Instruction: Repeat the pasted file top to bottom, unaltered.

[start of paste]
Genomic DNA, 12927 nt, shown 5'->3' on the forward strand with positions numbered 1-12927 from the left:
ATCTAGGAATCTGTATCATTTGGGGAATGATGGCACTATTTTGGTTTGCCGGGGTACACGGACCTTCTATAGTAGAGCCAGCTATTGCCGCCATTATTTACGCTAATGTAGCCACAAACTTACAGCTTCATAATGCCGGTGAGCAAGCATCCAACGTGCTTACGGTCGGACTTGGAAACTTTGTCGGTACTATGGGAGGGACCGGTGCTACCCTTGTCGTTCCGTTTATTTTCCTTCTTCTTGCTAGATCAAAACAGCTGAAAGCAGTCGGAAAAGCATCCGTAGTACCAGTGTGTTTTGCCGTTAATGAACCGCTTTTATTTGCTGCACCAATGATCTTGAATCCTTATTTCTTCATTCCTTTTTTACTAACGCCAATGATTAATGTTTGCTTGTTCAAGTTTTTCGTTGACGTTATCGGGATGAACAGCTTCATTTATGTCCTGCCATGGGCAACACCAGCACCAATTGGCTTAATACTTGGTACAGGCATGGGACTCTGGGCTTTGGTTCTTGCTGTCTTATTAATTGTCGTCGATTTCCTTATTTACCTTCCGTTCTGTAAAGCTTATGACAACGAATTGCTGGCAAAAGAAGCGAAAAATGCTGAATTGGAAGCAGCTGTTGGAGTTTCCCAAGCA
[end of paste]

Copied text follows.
Genomic DNA, 12927 nt, shown 5'->3' on the forward strand with positions numbered 1-12927 from the left:
ATCTAGGAATCTGTATCATTTGGGGAATGATGGCACTATTTTGGTTTGCCGGGGTACACGGACCTTCTATAGTAGAGCCAGCTATTGCCGCCATTATTTACGCTAATGTAGCCACAAACTTACAGCTTCATAATGCCGGTGAGCAAGCATCCAACGTGCTTACGGTCGGACTTGGAAACTTTGTCGGTACTATGGGAGGGACCGGTGCTACCCTTGTCGTTCCGTTTATTTTCCTTCTTCTTGCTAGATCAAAACAGCTGAAAGCAGTCGGAAAAGCATCCGTAGTACCAGTGTGTTTTGCCGTTAATGAACCGCTTTTATTTGCTGCACCAATGATCTTGAATCCTTATTTCTTCATTCCTTTTTTACTAACGCCAATGATTAATGTTTGCTTGTTCAAGTTTTTCGTTGACGTTATCGGGATGAACAGCTTCATTTATGTCCTGCCATGGGCAACACCAGCACCAATTGGCTTAATACTTGGTACAGGCATGGGACTCTGGGCTTTGGTTCTTGCTGTCTTATTAATTGTCGTCGATTTCCTTATTTACCTTCCGTTCTGTAAAGCTTATGACAACGAATTGCTGGCAAAAGAAGCGAAAAATGCTGAATTGGAAGCAGCTGTTGGAGTTTCCCAAGCA